Don’t believe the rumors about the 2012 National Defense Authorization Act

On the question of whether U.S. citizens captured on the battlefield may be detained by the military in the United States, the U.S. Supreme Court held in 2004 in Hamdi v. Rumsfeld that a U.S. citizen has due process rights and the ability to challenge the legality of their detention in U.S. federal courts. The 2012 NDAA merely codifies what the U.S. Supreme Court already said: The detainee provisions in the 2012 NDAA in no way undermine a U.S. citizen’s due process or habeas rights, as some have claimed.

The 2012 NDAA also requires the secretary of defense to regularly brief Congress on which terrorist groups constitute “associated forces” to further ensure rigorous and routine oversight by our elected officials.

Section 1022 of the 2012 NDAA requires mandatory detention of foreign al Qaida terrorists and does not in any way apply to any U.S. citizens or legal residents of the U.S. Section 1022 also includes a national security waiver for the president that has absolutely nothing to do with U.S. citizens. The national security waiver for the president in Section 1022 only allows the president to determine that a foreign al Qaida terrorist should be held in civilian custody instead of military custody.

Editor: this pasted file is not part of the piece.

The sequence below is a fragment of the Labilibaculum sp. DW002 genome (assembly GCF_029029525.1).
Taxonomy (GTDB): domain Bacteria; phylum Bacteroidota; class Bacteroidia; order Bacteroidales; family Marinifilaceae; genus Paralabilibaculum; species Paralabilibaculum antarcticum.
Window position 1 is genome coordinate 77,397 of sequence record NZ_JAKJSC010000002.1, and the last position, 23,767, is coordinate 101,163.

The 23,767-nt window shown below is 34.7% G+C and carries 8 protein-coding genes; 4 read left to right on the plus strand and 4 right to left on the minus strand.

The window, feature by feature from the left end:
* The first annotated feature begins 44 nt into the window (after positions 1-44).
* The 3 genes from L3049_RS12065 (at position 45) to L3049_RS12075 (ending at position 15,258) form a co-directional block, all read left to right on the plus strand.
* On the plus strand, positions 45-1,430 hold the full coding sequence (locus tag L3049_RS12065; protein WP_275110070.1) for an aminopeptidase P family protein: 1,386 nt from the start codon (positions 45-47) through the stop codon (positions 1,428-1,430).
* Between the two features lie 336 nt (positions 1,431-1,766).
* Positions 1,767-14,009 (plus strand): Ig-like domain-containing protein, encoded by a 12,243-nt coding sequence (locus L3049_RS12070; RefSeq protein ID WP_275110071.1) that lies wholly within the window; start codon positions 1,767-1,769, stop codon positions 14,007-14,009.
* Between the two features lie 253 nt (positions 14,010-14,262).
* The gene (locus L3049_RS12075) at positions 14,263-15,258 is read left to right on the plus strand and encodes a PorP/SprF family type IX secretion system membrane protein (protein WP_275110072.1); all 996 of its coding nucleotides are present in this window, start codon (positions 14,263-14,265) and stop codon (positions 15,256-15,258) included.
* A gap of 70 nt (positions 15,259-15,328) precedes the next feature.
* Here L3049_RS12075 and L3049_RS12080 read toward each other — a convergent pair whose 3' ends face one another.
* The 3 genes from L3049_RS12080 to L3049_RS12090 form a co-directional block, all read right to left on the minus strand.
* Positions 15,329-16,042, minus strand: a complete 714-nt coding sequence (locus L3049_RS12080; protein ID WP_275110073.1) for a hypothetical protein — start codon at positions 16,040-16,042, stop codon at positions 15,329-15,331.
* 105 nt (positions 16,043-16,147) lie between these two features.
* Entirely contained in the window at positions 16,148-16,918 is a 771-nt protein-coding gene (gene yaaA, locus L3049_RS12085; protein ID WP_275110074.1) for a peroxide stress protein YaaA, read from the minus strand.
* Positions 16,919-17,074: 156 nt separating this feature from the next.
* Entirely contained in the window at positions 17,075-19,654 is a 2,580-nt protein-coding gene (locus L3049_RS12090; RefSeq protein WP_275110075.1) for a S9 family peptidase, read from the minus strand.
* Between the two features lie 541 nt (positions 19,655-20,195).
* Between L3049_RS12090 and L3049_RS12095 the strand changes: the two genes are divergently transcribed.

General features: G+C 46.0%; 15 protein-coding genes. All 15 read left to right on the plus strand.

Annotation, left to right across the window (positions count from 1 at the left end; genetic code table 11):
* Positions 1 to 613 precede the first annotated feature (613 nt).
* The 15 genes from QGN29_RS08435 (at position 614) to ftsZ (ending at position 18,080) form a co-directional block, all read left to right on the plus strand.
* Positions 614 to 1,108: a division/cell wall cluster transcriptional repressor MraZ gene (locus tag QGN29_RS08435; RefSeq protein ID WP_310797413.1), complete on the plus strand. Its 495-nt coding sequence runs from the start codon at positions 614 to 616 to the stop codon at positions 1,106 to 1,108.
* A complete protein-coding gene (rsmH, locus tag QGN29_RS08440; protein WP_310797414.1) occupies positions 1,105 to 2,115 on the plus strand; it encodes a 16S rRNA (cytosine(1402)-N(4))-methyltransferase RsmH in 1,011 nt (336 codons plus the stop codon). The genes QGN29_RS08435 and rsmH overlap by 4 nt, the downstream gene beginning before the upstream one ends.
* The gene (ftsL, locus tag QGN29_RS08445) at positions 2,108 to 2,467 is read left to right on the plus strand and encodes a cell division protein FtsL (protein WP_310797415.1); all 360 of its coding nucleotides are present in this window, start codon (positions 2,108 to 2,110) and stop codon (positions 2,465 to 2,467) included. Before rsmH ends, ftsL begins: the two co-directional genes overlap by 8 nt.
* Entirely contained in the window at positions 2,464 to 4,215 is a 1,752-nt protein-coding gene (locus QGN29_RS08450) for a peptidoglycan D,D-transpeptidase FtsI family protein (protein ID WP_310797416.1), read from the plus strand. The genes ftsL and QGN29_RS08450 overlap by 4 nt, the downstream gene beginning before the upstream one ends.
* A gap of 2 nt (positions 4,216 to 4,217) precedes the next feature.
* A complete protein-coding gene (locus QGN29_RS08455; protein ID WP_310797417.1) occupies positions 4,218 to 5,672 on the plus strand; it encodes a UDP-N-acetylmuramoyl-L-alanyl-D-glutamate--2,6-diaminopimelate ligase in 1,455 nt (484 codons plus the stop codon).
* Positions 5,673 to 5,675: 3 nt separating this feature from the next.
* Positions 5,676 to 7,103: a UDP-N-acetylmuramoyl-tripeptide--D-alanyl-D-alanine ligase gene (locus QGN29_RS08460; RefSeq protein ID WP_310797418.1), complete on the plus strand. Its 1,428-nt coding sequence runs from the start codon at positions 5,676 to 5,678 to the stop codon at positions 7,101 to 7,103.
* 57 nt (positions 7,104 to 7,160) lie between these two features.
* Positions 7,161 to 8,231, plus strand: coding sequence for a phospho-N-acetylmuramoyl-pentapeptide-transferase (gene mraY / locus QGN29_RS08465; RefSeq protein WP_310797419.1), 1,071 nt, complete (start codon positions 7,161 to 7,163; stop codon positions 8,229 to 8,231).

Section 1022’s use of the word “requirement” also has been misinterpreted as allowing U.S. citizens to be detained, but this provision does not in any way create this authority. This provision must be read in the context of Section 1022’s purpose, which is reflected in its title and relates solely to “military custody of foreign al Qaida terrorists.” The term “requirement” does not mean that detention of U.S. citizens is optional under this provision.

We all share an important responsibility as U.S. citizens to zealously protect our civil liberties as enshrined in the Constitution. As a member of Congress, I am always open to ways to improve our legal mechanisms for keeping America safe without compromising our civil liberties. However, Congress cannot do this effectively when people arrive at their conclusion first — that Congress has somehow shredded the Bill of Rights — and the facts second.

Rep. Tim Griffin is a freshman member of the U.S. House of Representatives from Arkansas’s Second Congressional District. He is member of the House Armed Services Committee, the House Committee on Foreign Affairs, and the House Committee on the Judiciary. He also is serving in his 16th year as an officer in the U.S. Army Reserve, Judge Advocate General’s (JAG) Corps where he holds the rank of major.